Luxury cruise lines to help build ties between mainland and Taiwan

By Qian Yanfeng (China Daily)
Updated: 2010-09-28 08:03
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 Luxury cruise lines to help build ties between mainland and Taiwan

Buddhist nuns hold statues of Guanyin, the Goddess of Mercy in Buddhist legend, aboard a passenger ship on Monday at a port in Zhoushan, Zhejiang province. They were making a direct voyage to Taiwan for cultural and religious exchanges. [Photo by Yong Kai / For China Daily]

ZHOUSHAN, Zhejiang - A luxury cruise liner carrying 1,000 bronze figurines of Guanyin, or the Goddess of Mercy, set sail from East China's Zhejiang province on Monday on a direct cross-Straits voyage to Taiwan that is intended to promote cross-Straits cultural and religious exchanges.

The Costa Classica cruise ship, scheduled to arrive at the port of Keelong on Tuesday morning, also carried with it 1,500 local residents and Buddhist disciples who escorted the Buddhist figures to the island.

Before the trip, the 1,000 figures of Guanyin received the ceremony of consecration at Putuo Mountain that is thought to be home of Guanyin. The statues will be presented to 1,000 Buddhist temples in Taiwan, and Buddhist disciples across the Straits will hold prayer ceremonies for world peace and prosperity on Wednesday morning before sailing back that night.

"We hope this unprecedented trip will help promote cross-Straits religious and cultural exchanges," said Buddhist monk Jing Min, who is also deputy director of the Buddhist Association of Putuo Mountain in Zhejiang.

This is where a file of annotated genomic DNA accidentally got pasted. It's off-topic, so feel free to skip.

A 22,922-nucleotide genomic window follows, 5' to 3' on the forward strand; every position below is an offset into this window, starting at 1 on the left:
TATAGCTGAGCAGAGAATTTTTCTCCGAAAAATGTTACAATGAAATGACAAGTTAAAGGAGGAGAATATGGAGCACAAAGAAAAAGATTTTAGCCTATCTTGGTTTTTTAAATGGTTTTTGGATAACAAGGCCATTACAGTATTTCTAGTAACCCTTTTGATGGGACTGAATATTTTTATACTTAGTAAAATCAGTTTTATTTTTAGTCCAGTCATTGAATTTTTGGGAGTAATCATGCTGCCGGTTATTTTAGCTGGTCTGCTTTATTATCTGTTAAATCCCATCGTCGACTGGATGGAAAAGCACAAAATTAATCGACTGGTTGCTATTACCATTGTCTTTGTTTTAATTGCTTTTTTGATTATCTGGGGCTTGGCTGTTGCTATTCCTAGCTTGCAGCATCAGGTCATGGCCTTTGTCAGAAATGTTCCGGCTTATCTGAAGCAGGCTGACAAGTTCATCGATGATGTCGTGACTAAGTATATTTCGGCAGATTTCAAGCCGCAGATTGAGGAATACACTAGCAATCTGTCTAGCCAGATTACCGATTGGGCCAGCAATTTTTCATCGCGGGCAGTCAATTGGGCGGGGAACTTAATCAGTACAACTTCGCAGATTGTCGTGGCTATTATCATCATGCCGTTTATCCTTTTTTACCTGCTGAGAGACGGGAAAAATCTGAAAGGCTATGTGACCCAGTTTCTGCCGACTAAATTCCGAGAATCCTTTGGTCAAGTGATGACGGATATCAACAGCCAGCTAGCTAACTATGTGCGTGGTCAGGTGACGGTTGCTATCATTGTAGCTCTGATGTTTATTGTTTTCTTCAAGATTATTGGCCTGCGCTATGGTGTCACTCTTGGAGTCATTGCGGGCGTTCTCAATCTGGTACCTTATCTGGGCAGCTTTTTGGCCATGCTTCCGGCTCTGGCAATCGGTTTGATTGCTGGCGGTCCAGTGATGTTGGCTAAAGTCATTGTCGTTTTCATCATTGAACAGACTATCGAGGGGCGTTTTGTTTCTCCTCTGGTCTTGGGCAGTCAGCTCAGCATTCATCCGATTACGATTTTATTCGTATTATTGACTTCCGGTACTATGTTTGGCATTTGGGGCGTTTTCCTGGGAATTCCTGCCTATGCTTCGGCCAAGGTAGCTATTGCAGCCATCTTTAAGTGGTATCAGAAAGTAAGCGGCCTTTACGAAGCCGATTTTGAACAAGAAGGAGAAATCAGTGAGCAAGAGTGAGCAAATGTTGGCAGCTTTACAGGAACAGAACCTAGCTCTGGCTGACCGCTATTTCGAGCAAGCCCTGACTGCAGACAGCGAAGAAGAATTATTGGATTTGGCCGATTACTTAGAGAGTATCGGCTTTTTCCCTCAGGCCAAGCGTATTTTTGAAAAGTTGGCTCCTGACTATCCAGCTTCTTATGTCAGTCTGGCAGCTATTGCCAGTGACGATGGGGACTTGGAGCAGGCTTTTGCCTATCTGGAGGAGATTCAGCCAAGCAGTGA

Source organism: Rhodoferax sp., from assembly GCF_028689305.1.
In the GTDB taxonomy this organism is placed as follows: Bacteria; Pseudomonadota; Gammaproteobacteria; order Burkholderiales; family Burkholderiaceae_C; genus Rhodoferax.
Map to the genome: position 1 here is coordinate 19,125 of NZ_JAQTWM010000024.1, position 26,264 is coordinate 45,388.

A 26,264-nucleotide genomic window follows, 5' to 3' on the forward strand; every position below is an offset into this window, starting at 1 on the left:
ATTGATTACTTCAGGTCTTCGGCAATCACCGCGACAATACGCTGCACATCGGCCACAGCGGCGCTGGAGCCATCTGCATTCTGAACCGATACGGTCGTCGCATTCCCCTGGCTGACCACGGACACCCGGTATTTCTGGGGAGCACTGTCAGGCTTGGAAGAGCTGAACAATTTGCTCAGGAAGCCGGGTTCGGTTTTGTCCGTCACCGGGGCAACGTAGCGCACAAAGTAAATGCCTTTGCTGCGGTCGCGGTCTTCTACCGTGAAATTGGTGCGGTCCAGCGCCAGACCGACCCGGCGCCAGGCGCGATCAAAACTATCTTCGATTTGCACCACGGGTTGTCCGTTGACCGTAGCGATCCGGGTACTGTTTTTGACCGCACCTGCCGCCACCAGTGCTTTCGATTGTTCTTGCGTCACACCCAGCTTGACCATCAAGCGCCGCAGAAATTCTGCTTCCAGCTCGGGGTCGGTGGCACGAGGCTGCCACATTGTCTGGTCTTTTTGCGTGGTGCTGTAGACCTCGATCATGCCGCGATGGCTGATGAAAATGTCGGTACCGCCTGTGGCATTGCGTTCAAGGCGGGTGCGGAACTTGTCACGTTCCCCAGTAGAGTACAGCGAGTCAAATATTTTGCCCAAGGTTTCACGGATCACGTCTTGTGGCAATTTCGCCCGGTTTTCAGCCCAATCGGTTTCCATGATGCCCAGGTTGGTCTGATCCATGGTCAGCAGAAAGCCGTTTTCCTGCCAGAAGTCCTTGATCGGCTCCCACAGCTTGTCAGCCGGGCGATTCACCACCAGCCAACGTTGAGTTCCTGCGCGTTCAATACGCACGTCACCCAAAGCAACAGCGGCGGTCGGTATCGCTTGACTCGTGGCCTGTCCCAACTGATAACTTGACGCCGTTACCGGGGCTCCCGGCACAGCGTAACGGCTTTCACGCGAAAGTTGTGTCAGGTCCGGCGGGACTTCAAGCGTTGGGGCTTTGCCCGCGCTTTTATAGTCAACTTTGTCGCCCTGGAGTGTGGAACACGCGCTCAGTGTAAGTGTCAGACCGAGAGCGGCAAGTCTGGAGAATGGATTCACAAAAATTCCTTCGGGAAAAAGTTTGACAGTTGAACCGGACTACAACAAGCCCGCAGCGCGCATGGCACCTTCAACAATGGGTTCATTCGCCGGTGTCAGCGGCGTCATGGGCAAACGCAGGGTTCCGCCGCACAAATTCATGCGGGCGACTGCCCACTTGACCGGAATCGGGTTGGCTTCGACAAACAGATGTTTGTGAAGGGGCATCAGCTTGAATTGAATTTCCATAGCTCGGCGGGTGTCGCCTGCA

The trip also marked the beginning of direct luxury cruises between Taiwan and Zhoushan, which is among the 68 Chinese mainland ports opened for direct shipping service with Taiwan under earlier agreements between the mainland and Taiwan.

On Nov 4, 2008, the mainland-based Association for Relations Across the Taiwan Straits and the Taiwan-based Straits Exchange Foundation signed protocols on direct shipping, air transport and postal services, which allowed regular civilian planes and ships to directly cross the Taiwan Straits. On Dec 15, 2008, the "three direct links" were formally launched, ending a 59-year ban.

Under the initial agreement, the mainland opened 63 ports to Taiwan ships while Taiwan opened 11, and the mainland has so far increased its number of ports to 68.

Despite the booming regular shipping services across the Straits, direct luxury cruises traveling between the mainland and Taiwan have so far been few as major international luxury liners still have to gain approval from the two sides before operating cruises.

Fu Kaiming, deputy director of Zhoushan Tourism Investment and Development Co Ltd, said luxury cruises are a new form of travel that has the potential of huge growth in the future.

"Compared to air flights, a luxury liner is a destination in itself as it enhances traveling experiences for visitors," he said, adding that judging from the responses from visitors, luxury cruises are warmly welcome.

He also said Zhoushan is set to launch direct and regular cross-Straits luxury cruises in the near future when it improves local port infrastructure and gains approval from the authorities.

According to earlier media reports, Costa Cruises, the Italian luxury cruise company, will operate another direct cruise from Shanghai to Taiwan next month.

The company also facilitated the first cross-Straits luxury cruise in 2009 when it operated three direct cross-Straits voyages for thousands of top sales representatives from direct-selling company Amway to visit Taiwan from the mainland.

Since 2009 the company has also been operating regular Taiwan cruises for mainland tour groups departing from Hong Kong.

China Daily